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Riding His Own Coattails : WILLIE BROWN: A Biography. By James Richardson (California: $29.95, 417 pp.)

November 03, 1996|John Balzar | John Balzar is a Times national correspondent and contributing writer to Book Review

We worry about the scarcity of character in our politicians, so much so that we deem it an "issue." But what about the equally unpardonable shortage of characters in America's elective life?

Where are those who enliven the halls of government? Those who turn our heads? Those who aren't shocked into obsequiousness by the latest tremor of public opinion and instantaneous accounting? Not the ideologues or demagogues, but the stylists with some voltage in them? Well, you say, there still is Willie Brown.

And thank heavens.

By any measure, Willie L. Brown Jr. is an extraordinary and consequential politician. And in the sterile landscapes at the end of our century, he's unique. By that is meant, he is uniquely interesting.

So a biography of Brown, while timely, bears a special burden, as I see it. Can a writer dig out truths good and bad about such a grand character, probe and correct the myths, without destroying the mythology? Or, put another way, can Brown be drawn into perspective without cutting him down to size?

Yes, and James Richardson does it well: At a ripe moment, a craftsman conveys the artist, or certainly the public face of him.

This is the first book-length undertaking about Brown and arrives exactly as the worn-thin image of California's most demonized politician has been freshly recharged. Instead of presiding as the speaker of a state Assembly in decline, Brown now presides as mayor of a rebounding and exuberant San Francisco.

And don't forget the dripping irony of this: Republicans made the case for term limits to drive out power brokers like Brown, with the result of securing at least this one's revival. The longest-serving speaker in state history, Brown didn't want to leave the California Legislature; he was made to.

Richardson is a staff writer for the Sacramento Bee and he allows only once, at the very conclusion of this book, the unnerving sensation he felt in trying to grasp a "moving target." Considering Brown's flamboyance, his mastery of the squalid arts of political fund-raising and the long list of rivals he bested and ridiculed, it would have seemed just as probable for Brown today to be on the long fall downward as it is for him to be soaring up.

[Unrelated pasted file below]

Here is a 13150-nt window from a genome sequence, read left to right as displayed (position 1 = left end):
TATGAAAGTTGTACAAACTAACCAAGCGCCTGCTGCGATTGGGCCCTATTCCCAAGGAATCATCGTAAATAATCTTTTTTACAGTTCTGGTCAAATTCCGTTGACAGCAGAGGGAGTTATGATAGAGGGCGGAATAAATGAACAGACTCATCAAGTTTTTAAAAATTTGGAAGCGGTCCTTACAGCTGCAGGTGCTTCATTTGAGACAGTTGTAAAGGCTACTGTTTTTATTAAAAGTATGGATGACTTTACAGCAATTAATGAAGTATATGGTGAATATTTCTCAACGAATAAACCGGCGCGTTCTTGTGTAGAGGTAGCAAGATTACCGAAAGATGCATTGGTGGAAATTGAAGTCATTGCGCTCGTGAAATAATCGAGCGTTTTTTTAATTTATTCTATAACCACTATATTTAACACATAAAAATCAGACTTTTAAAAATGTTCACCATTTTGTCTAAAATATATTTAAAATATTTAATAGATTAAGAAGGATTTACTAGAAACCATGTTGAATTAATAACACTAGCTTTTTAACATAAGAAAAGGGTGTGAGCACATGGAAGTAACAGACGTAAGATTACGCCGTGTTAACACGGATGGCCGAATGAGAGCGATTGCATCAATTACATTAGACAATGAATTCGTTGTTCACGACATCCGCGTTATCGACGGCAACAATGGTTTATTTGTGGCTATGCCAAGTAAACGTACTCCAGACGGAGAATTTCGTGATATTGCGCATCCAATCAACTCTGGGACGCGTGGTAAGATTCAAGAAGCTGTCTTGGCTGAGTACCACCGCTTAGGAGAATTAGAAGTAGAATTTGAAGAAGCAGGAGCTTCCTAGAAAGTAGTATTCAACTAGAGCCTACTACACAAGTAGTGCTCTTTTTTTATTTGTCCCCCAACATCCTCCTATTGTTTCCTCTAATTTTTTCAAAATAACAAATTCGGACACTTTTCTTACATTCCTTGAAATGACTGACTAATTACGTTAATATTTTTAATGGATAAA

The suspense makes for zest--and balance--in Richardson's account. He advances on his subject knowing that his last chapter just might have ended up entitled, "The FBI" instead of "Da Mayor." After all, investigators have hungrily roamed the Capitol for years, picking off legislators and staff here and there. And no one is more appetizing to an earnest federal agent than this loudmouth liberal who flaunts his women, his cars, his Italian suits, his power and practically everyone else's conventions. But the investigators never saw a chance with Brown, even though the system in which he prospered always seemed corrupting.

Brown might respond by saying that he never had a choice between a perfect world or the real world. Not from day one. Which Richardson, with his easy touch on the keyboard, recounts in the opening words of this biography:

"It cost $7 to bring Willie Lewis Brown Jr. into the world. His father paid the fee to Chaney Gunter, a Negro midwife who delivered him on March 20, 1934, in his grandmother's drafty, whitewashed clapboard house in Mineola, Texas. . . ."

This is segregated, Depression-era East Texas, and Richardson makes better sense of Brown's upbringing than even the storyteller Brown himself could.

Yes, he was raised poor--but not really as poor as you might think. Brown's extended family included the important influence of entrepreneurs with the agility to survive in a wholly unequal world. Significantly, Richardson writes, Brown's early memories were not of the harshest aspects of segregation but how to survive it.

Brown's grandmother, and certainly his mother, Minnie, are known to those Californians who have followed Brown's career closely. He loved hamming it up later in life for his mother. When I first met her in Texas in 1983, she was a visual symbol of the extremes in Brown's life. She stood over the sink in her low-ceiling kitchen, the strap of a threadbare slip drooping down her arm, repaired with a safety pin, and over it a fantastically stylish and expensive boutique dress, a gift from her son.

Brown's father, Lewis Brown, was, according to family lore, a railroad porter. That turns out to have been a handy way to excuse his absence. Richardson, who interviewed Lewis Brown at the end of his life, reveals instead a waiter with an uncommon gift to impress the well-do-do clientele.

The large core of Richardson's book, the revealing heart of Willie Brown's life, begins in San Francisco in 1951, when he was just another young dreamer stepping off the train in an important migration of blacks westward.

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